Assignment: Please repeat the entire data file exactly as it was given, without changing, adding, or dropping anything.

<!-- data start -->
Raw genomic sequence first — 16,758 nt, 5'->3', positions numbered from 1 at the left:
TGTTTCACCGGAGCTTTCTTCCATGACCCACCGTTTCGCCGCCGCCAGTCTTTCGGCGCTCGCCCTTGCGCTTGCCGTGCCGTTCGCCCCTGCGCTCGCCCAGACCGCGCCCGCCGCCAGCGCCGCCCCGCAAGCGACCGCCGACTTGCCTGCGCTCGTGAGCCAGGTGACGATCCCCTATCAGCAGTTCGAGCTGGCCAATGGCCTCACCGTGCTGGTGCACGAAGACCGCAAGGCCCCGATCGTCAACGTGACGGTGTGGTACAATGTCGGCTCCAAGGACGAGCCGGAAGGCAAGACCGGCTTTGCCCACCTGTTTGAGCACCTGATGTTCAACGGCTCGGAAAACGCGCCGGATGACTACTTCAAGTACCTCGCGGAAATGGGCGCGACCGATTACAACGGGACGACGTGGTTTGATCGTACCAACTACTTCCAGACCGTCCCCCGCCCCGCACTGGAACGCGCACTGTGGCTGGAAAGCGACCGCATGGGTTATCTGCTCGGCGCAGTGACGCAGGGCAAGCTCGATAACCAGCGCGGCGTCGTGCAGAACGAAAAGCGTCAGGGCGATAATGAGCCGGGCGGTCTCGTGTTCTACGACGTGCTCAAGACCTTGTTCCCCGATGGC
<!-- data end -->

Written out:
Raw genomic sequence first — 16,758 nt, 5'->3', positions numbered from 1 at the left:
TGTTTCACCGGAGCTTTCTTCCATGACCCACCGTTTCGCCGCCGCCAGTCTTTCGGCGCTCGCCCTTGCGCTTGCCGTGCCGTTCGCCCCTGCGCTCGCCCAGACCGCGCCCGCCGCCAGCGCCGCCCCGCAAGCGACCGCCGACTTGCCTGCGCTCGTGAGCCAGGTGACGATCCCCTATCAGCAGTTCGAGCTGGCCAATGGCCTCACCGTGCTGGTGCACGAAGACCGCAAGGCCCCGATCGTCAACGTGACGGTGTGGTACAATGTCGGCTCCAAGGACGAGCCGGAAGGCAAGACCGGCTTTGCCCACCTGTTTGAGCACCTGATGTTCAACGGCTCGGAAAACGCGCCGGATGACTACTTCAAGTACCTCGCGGAAATGGGCGCGACCGATTACAACGGGACGACGTGGTTTGATCGTACCAACTACTTCCAGACCGTCCCCCGCCCCGCACTGGAACGCGCACTGTGGCTGGAAAGCGACCGCATGGGTTATCTGCTCGGCGCAGTGACGCAGGGCAAGCTCGATAACCAGCGCGGCGTCGTGCAGAACGAAAAGCGTCAGGGCGATAATGAGCCGGGCGGTCTCGTGTTCTACGACGTGCTCAAGACCTTGTTCCCCGATGGC